Guest posts by Willis Eschenbach
For no other reason than my unrelenting curiosity, I looked at Rutgers snow cover data from KNMI. Here is the full data as shown in the KNMI chart:
Figure 1. Rutgers snow cover. Note that prior to 1972 there were gaps in the data.
And here’s a KNMI chart of the same data with monthly variations removed.
Figure 2. Snow cover anomalies in Rutgers (i.e. seasonal variations removed).
When I saw that, I said “Hmmm. What’s with the picture?” Can you see what the challenge is?
(For what it’s worth, on my planet I don’t have a “problem.” Instead, I have a “challenge”… a small but important difference. But I digress…)
The challenge in Figure 2 above is that there are still very large annual fluctuations in some places. For example, they are clearly visible circa 1980 and can also be seen elsewhere in the record. I assume this is because in some periods the snow falls earlier and in some periods later. So the usual method of eliminating year-to-year fluctuations, by averaging each month and subtracting the monthly average of each month from the respective months of the raw data, simply doesn’t work. It does not properly eliminate annual fluctuations.
After pondering this for a bit, it occurred to me that I could do a better job using a mathematical technique with the unwieldy name Empirical Mode Decay of Entire Sets . For obvious reasons, it is often referred to as CEEMD.
CEMD “decomposes” any signal into a group of elementary signals that, when added together, will exactly reconstruct the original signal. It is similar to Fourier Analysis, but it has some advantages. I discussed the technique in my post.”Data analysis supports noise“. Then I wrote an article called “CEEMD and Sunspots” about how I use it regularly to see if there is an 11-year period in climate data that indicates whether sunspots can influence certain climate phenomena.
Here is the CEMMD decomposition of the snow cover data shown above:
Figure 3. CEEMD analysis, Rutgers snow data. The top panel shows the raw data. Tables C1 to C8 show different experimental mode individual signals plus residuals, which, when added together, reconstruct the raw data.
Obviously, Experimental Mode C3 is the sum of all elementary signals with a period of one year. However, it is not a simple ordinary sine wave. Instead, over time, each experimental mode changes slightly in phase and amplitude. The graph below shows the raw data (in blue) overlaid with C3 Experimental Mode data (in matte red) for the beginning of the record.
Figure 4. Rutgers snow data in blue, overlaid with CEMD C3 Empirical Mode in translucent red.
As you can see in the more detailed view above, the CEMD Empirical Mode C3 data varies in both amplitude and phase. This is because it is the sum of all the fundamental signals with a period of about one year.
And when I subtract CEMD C3 Experimental Mode from the raw data I get the following histogram. I have repeated Figure 2 above for comparison.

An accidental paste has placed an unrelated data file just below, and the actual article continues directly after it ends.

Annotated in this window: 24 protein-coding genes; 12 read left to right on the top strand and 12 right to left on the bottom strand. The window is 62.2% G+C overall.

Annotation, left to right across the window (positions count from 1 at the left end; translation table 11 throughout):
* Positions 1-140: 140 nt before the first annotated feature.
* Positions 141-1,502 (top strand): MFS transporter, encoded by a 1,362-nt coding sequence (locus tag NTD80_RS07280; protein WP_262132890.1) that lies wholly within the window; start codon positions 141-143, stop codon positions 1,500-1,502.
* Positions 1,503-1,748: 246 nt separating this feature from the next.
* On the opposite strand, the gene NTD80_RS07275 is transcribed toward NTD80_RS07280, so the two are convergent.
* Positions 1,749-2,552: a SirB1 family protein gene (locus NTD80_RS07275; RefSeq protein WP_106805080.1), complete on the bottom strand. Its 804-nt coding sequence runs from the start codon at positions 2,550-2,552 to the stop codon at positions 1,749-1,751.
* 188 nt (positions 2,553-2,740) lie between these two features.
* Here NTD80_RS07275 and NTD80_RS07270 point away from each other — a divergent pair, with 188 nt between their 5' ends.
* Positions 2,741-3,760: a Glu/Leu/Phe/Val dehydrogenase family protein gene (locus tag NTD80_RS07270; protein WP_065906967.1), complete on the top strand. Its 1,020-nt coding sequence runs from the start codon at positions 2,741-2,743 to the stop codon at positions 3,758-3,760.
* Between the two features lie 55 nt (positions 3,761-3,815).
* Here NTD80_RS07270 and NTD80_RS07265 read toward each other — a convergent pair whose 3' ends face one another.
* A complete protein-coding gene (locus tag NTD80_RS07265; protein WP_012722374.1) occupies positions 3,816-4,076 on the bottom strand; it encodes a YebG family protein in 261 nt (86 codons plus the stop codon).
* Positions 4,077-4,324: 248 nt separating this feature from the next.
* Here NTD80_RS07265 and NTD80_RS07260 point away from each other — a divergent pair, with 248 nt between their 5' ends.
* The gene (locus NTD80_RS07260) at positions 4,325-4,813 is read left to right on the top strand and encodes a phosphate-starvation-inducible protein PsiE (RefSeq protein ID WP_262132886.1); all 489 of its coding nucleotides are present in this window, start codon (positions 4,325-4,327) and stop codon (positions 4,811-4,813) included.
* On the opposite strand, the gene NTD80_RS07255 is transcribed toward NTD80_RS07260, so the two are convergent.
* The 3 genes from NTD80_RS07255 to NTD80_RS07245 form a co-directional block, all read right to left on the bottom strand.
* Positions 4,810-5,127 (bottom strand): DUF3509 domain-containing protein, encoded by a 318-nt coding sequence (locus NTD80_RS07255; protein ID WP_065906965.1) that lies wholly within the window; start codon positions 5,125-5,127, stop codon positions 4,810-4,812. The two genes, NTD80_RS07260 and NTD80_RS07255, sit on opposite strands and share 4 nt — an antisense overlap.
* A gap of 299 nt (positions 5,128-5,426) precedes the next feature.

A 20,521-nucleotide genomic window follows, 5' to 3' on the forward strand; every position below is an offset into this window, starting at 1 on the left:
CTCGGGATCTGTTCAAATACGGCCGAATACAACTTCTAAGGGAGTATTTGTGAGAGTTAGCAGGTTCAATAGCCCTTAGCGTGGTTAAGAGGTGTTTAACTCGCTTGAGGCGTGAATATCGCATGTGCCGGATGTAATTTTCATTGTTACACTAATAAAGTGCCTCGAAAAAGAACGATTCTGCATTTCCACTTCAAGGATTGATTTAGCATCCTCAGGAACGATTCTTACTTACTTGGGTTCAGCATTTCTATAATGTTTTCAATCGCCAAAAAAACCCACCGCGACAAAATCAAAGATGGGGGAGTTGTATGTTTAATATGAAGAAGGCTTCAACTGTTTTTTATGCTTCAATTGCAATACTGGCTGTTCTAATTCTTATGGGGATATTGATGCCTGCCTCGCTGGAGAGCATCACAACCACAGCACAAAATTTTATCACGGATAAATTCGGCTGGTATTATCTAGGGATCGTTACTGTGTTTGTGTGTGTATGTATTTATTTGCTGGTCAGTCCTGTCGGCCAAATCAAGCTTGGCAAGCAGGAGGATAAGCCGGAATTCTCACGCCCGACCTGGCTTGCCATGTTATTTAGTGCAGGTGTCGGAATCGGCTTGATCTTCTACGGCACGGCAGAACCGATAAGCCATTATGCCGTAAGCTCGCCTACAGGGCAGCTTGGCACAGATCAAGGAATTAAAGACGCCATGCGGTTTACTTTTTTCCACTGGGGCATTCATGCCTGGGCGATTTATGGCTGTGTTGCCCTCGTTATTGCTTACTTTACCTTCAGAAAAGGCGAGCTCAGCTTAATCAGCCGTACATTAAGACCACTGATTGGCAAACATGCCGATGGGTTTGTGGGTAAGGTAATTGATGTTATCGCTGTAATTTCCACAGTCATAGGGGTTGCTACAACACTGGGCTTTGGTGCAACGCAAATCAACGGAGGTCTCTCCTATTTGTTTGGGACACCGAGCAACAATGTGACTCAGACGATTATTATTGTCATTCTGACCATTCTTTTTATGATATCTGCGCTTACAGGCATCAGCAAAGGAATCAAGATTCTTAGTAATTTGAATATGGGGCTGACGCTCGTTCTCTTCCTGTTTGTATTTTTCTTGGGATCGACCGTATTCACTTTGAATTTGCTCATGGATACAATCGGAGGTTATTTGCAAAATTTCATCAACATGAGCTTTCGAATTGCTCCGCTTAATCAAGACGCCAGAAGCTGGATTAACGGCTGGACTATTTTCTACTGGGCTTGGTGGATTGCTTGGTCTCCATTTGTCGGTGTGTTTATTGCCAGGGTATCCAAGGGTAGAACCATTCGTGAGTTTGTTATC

Figure 5. Comparison of the two annual cycle elimination methods. Since CEEMD can only operate on complete datasets with no gaps, I removed the beginning of the pre-1972 data.
As you can see, the CEEMD method does a much better job of eliminating the annual cycle. It no longer contains the large annual fluctuations shown in the standard method used by KNMI and it clearly shows the true underlying variations.
Why is it important? I learned early on the importance of sharp tools. My second real job, at age 13 at $0.30 an hour ($3.00 an hour in 2022 dollars), was digging the foundation for a new house with a hoe and shovel. And looking back, I was probably worth that much every hour.
In the pre-PC days, working with a shovel was called “Playing the Swedish Banjo”. Here’s a recent picture of me doing it:
And I’ve been playing the Swedish banjo for a much more reasonable salary many times since I was 13.
Perhaps due to my work history, I divide people into three groups:
- People who used shovels.
- People who made money with shovels.
- Those who sharpened shovels.
So I consider this new approach to eliminating seasonal changes as honing a valuable tool that I use all the time. Now all I need to do is write code to automate the process… “SMOP”, we like to call it “small stuff of programming”.
Finally, by the way… it’s worth recalling the following prediction from 2000:
According to Dr David Viner, a senior research scientist at the University of East Anglia’s climate research unit, in a few years winter snowfall will become “a very rare and exciting event”. “Kids won’t know what snow is,” he said.
As the table below in Figure 5 clearly shows, that’s just one of the climate alarmists’ endless series of doom after failure predictions. The mystery to me is, why do people still believe in them?
But anyway, it’s my day. How is yours?
Postscript—I am still waiting for Twitter to lift my suspension. I assume they are testing blue and celebrities first. But if anyone on Twitter wants to remind @elonmusk that I was wrongly suspended, my Twitter address is @WEschenbach. Please include a link to my post”Open letter to @elonmusk” discussion of the crazy Twitter Rules. Thank you very much.
As usual: I asked that when you commented you quote the exact words you are answering. This avoids many of the misunderstandings that often cause discussions on internal web pages.